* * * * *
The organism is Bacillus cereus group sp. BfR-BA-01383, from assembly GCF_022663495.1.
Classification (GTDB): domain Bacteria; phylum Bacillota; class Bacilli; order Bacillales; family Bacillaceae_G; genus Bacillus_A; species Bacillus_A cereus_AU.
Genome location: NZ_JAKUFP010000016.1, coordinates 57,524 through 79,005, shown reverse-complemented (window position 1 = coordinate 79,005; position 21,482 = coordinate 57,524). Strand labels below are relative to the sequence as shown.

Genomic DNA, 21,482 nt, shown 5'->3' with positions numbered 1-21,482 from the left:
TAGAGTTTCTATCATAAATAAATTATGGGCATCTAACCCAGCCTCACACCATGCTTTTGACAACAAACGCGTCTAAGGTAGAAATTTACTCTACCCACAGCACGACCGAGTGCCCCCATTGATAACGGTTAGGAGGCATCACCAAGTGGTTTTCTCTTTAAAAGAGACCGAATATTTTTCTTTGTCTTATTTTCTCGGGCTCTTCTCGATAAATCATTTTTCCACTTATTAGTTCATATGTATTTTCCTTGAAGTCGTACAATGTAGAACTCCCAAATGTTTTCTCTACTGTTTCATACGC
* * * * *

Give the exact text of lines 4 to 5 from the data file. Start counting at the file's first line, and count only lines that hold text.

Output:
Genomic DNA, 21,482 nt, shown 5'->3' with positions numbered 1-21,482 from the left:
TAGAGTTTCTATCATAAATAAATTATGGGCATCTAACCCAGCCTCACACCATGCTTTTGACAACAAACGCGTCTAAGGTAGAAATTTACTCTACCCACAGCACGACCGAGTGCCCCCATTGATAACGGTTAGGAGGCATCACCAAGTGGTTTTCTCTTTAAAAGAGACCGAATATTTTTCTTTGTCTTATTTTCTCGGGCTCTTCTCGATAAATCATTTTTCCACTTATTAGTTCATATGTATTTTCCTTGAAGTCGTACAATGTAGAACTCCCAAATGTTTTCTCTACTGTTTCATACGC